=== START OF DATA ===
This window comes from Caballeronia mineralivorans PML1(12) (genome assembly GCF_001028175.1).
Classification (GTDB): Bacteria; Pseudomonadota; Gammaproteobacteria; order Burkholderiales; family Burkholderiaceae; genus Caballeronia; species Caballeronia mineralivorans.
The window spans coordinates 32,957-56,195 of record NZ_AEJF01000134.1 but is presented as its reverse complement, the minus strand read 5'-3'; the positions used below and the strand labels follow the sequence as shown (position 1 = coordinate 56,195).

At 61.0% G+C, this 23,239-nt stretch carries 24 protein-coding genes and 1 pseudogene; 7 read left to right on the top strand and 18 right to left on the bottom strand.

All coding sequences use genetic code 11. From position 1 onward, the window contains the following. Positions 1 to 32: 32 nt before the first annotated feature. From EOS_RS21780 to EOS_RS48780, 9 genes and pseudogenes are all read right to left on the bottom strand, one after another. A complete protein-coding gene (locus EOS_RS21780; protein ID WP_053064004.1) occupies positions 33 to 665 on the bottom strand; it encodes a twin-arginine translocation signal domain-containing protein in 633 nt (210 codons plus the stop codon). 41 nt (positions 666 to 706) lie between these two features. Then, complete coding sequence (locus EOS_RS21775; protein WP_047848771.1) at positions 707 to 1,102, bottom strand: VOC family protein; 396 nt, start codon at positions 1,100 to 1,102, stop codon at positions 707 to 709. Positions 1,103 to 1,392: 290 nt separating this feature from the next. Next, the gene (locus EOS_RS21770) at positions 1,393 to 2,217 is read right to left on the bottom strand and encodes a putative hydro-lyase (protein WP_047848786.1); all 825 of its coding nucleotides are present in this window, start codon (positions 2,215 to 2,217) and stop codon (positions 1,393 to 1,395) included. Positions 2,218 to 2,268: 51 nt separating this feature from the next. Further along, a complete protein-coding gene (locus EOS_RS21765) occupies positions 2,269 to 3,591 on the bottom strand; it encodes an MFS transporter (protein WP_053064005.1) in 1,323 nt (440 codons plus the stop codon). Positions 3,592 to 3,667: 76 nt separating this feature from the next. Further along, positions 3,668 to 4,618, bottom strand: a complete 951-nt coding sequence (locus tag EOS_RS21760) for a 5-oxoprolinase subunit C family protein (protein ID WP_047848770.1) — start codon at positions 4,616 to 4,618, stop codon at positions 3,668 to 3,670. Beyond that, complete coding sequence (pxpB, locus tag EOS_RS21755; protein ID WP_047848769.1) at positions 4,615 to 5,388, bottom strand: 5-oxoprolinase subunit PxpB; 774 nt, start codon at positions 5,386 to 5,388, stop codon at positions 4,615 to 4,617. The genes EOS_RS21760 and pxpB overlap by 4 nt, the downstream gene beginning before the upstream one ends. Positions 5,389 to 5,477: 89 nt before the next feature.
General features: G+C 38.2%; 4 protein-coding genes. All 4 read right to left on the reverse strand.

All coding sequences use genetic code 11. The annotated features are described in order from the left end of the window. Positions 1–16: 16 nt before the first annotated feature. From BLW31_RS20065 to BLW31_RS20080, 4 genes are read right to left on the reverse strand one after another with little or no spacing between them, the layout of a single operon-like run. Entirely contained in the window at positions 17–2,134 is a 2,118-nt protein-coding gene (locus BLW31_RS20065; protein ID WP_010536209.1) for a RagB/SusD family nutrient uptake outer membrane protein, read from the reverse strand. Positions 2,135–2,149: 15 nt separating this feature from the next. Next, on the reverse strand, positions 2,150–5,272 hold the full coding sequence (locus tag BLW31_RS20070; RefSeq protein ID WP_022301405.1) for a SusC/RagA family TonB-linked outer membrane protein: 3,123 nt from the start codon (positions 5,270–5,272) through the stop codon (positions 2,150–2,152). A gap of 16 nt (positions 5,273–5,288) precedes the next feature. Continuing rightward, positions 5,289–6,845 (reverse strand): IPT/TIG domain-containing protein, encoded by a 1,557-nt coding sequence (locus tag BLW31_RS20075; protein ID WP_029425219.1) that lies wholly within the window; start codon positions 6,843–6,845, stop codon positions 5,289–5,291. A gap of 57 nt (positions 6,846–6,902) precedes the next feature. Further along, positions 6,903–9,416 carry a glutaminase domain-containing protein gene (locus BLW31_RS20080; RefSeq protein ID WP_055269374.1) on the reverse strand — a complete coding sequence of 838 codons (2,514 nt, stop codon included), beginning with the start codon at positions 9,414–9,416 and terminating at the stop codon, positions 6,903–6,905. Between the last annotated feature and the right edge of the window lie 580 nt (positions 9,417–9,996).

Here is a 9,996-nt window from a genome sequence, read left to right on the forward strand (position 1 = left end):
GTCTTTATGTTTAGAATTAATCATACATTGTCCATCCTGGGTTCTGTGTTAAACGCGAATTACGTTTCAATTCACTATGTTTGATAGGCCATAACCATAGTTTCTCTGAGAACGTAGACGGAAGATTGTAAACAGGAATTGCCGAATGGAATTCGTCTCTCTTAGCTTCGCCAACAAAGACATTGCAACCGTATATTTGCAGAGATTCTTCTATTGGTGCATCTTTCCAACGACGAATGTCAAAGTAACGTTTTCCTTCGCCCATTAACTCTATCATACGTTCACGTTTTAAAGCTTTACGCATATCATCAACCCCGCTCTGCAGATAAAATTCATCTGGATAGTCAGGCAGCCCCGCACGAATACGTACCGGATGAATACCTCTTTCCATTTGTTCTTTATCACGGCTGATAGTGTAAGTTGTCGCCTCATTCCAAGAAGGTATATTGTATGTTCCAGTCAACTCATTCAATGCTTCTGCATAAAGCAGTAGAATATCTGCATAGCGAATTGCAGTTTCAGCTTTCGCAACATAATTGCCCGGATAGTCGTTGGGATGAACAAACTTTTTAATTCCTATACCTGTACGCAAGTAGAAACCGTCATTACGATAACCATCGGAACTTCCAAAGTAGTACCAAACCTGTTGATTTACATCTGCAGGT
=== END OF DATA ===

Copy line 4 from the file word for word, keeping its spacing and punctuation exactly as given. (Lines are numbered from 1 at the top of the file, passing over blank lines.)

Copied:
At 61.0% G+C, this 23,239-nt stretch carries 24 protein-coding genes and 1 pseudogene; 7 read left to right on the top strand and 18 right to left on the bottom strand.